I don’t want to allow a client on my network to consume all the available upload network bandwidth when doing something like online backups. Instead I want to have guarantees that each class of devices can consume a certain
rate. After that certain amount they are welcome to share up to a defined
ceiling with the other classes.
Note that traffic shapping can only occur on the host that has control over the transmit queue. That is to say that my NAT router can only do QoS on outgoing traffic, not incoming traffic. The key to maintaining a responsive low-latecny connection when uploading large amounts of data is to keep the upload buffer under control with Linux instead of letting the cable modem or upstream router just blindly queue up all the packets.
I threw together a quick hierarchical token bucket filter (htb or tc-htb for short) to solve this problem. It works by splitting traffic into 3 classes: my personal workstation that also doubles as the NAT router, Ethernet connected devices, and WiFi connected devices. Each class is guaranteed some bandwidth as described by the
rate parameter and can borrow up to the
ceil parameter. To actually classify the traffic so they fall in the right buckets, I use a simple iptables mangle rule.
There are numerous guides around on the Internet describing how to set these up in a distribution independent way. I wanted to provide an example for others to correctly set up QoS in Ubuntu 13.04 (and likely old versions without any issues) so that it’s automatically configured at start-up.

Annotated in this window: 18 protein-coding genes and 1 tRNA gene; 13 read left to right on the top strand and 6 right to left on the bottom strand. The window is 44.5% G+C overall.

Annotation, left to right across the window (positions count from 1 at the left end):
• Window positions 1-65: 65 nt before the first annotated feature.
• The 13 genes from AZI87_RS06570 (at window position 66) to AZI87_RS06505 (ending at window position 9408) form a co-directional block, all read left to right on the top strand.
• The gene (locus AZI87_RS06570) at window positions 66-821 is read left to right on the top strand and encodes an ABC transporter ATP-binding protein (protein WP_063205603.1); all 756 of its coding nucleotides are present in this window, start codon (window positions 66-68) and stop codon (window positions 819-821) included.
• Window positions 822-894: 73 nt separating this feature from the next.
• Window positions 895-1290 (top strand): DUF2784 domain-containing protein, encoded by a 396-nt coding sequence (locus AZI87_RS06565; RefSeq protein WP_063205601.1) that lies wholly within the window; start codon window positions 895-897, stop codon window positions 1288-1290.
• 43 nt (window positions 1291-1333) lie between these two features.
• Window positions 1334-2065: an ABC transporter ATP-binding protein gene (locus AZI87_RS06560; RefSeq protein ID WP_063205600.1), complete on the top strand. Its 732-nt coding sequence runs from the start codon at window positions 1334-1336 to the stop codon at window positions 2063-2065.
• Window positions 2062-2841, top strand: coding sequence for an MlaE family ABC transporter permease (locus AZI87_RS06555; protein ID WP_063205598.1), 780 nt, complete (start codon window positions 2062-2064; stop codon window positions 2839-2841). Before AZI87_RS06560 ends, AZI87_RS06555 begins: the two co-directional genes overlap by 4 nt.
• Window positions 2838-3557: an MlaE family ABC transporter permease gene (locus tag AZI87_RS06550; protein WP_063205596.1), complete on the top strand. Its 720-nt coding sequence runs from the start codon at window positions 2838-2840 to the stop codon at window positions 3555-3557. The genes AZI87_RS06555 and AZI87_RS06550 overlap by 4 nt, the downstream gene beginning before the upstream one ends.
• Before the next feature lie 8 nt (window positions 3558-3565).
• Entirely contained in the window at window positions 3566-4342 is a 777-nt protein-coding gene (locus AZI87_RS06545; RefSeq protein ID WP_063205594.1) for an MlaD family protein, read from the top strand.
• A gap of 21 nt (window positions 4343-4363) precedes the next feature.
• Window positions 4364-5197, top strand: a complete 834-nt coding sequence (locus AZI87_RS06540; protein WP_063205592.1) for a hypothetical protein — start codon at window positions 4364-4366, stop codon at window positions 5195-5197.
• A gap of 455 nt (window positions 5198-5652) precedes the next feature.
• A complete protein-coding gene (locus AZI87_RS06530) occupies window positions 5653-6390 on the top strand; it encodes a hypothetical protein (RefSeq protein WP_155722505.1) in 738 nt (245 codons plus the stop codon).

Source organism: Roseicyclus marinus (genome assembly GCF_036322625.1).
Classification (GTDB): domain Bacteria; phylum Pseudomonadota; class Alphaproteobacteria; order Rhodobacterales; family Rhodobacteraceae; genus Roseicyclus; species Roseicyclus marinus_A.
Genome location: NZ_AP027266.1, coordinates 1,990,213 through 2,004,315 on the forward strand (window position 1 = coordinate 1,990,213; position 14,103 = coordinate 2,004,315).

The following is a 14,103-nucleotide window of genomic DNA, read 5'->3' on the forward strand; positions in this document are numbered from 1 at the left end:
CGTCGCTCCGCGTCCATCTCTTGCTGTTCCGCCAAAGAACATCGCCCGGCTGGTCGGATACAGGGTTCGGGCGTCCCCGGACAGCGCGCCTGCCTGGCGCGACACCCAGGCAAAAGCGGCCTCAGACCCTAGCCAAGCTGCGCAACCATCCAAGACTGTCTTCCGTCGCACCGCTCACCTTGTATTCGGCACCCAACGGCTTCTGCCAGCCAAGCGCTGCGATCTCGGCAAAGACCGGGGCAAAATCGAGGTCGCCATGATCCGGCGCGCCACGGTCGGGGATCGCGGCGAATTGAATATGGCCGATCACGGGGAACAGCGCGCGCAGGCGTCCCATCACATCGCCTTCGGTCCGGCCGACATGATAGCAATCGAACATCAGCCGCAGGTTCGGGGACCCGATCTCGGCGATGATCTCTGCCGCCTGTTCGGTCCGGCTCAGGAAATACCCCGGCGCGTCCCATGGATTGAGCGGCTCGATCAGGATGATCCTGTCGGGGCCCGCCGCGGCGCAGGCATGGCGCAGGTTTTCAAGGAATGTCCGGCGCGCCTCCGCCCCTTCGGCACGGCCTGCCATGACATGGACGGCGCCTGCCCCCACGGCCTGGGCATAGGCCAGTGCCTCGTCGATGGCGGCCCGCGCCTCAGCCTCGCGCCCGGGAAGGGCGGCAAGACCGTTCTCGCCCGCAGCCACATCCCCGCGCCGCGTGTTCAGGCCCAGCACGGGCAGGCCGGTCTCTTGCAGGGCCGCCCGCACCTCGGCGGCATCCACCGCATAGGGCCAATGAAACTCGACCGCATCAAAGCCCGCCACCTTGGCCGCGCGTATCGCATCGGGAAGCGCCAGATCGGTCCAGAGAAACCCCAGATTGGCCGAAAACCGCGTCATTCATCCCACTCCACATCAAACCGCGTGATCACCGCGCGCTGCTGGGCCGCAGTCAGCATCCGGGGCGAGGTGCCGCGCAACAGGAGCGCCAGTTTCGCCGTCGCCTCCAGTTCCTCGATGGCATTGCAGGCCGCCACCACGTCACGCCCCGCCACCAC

My cable modem uplink is capped at 10 Mbit/s. I never want to exceed this rate as then that will move control queue to the cable modem instead of my NAT router.
Add the traffic control rules to the
auto eth0 iface eth0 inet dhcp post-down tc qdisc del dev eth0 root post-up tc qdisc replace dev eth0 root handle 1: htb default 10 post-up tc class replace dev eth0 parent 1: classid 1:1 htb rate 10mbit # My workstation / server post-up tc class replace dev eth0 parent 1:1 classid 1:10 htb rate 5mbit ceil 8mbit prio 1 # LAN NAT routes post-up tc class replace dev eth0 parent 1:1 classid 1:20 htb rate 3mbit ceil 8mbit prio 2 # WLAN NAT routes post-up tc class replace dev eth0 parent 1:1 classid 1:30 htb rate 3mbit ceil 8mbit prio 2
If using ufw for firewall management, append the following to
*mangle :POSTROUTING ACCEPT [0:0] -A POSTROUTING -s 192.168.10.0/24 -o eth0 -j CLASSIFY --set-class 0001:0020 -A POSTROUTING -s 192.168.11.0/24 -o eth0 -j CLASSIFY --set-class 0001:0030 COMMIT
Reload the firewall and interface to apply the settings:
$ sudo ufw reload $ sudo ifdown eth0 ; ifup eth0
Test it by uploading a huge file to a remote server somewhere while streaming a download somewhere else.